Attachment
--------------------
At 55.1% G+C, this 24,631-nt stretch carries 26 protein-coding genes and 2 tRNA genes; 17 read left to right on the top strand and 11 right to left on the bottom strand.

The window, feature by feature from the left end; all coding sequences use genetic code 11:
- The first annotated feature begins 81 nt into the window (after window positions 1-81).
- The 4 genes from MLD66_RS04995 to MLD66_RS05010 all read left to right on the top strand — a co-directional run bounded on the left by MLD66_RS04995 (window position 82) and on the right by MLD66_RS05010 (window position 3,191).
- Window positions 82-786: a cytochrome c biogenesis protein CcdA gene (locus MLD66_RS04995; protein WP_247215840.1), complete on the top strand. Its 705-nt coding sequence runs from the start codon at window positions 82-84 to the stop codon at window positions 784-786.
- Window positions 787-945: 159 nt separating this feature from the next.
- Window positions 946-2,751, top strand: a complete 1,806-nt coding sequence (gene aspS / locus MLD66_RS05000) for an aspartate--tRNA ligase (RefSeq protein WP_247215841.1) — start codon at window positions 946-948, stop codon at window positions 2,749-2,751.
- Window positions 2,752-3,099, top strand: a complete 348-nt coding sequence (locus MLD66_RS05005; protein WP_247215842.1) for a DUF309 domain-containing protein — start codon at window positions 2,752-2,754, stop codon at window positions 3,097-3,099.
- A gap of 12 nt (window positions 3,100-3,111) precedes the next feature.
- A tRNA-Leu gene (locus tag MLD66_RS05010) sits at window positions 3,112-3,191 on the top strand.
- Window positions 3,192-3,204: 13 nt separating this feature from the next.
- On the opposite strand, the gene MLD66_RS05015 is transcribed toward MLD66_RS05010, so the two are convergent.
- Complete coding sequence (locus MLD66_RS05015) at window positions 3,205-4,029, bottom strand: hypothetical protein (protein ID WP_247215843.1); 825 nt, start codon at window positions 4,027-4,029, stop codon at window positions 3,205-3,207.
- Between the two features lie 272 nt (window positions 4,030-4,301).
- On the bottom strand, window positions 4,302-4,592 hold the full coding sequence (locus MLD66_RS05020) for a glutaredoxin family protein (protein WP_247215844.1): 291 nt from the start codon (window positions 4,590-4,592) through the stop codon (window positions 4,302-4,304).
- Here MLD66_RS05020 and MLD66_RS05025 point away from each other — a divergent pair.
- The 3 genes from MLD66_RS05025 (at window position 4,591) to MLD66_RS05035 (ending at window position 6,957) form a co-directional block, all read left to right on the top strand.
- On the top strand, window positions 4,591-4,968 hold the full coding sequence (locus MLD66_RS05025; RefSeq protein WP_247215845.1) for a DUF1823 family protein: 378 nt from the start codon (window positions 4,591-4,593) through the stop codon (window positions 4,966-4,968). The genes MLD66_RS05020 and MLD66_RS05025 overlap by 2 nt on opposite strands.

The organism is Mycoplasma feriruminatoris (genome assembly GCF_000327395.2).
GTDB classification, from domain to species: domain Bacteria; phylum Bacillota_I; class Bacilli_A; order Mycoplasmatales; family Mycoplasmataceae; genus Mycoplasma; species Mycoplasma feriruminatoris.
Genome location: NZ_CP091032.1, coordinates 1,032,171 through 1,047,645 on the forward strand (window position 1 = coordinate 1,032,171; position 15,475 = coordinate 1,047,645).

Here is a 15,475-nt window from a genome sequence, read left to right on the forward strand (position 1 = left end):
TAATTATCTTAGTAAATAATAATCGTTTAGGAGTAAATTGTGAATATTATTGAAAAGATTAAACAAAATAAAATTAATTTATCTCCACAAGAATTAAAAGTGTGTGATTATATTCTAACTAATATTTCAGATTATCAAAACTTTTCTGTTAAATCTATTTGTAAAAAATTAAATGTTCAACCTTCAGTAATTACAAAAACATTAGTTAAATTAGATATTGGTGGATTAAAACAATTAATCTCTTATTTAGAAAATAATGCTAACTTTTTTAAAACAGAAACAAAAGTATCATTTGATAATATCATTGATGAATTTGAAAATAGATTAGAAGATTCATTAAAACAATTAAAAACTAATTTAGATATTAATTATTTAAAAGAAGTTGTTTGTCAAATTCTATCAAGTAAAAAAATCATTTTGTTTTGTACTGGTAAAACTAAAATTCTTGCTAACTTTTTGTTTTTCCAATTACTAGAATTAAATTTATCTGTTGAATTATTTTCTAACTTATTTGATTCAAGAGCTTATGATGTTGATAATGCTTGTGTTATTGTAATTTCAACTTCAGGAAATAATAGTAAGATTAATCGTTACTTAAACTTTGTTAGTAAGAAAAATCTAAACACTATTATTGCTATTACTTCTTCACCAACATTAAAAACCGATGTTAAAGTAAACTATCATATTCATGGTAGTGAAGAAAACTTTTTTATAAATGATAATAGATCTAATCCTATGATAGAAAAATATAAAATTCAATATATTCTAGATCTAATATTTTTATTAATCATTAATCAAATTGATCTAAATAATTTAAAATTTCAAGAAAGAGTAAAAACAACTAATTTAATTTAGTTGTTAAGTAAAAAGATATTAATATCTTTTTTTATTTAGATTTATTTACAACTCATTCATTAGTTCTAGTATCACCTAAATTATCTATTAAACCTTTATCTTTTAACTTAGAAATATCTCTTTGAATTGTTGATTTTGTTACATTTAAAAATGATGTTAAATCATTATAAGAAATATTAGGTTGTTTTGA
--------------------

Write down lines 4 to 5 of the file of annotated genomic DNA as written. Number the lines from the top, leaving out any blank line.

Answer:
- The 4 genes from MLD66_RS04995 to MLD66_RS05010 all read left to right on the top strand — a co-directional run bounded on the left by MLD66_RS04995 (window position 82) and on the right by MLD66_RS05010 (window position 3,191).
- Window positions 82-786: a cytochrome c biogenesis protein CcdA gene (locus MLD66_RS04995; protein WP_247215840.1), complete on the top strand. Its 705-nt coding sequence runs from the start codon at window positions 82-84 to the stop codon at window positions 784-786.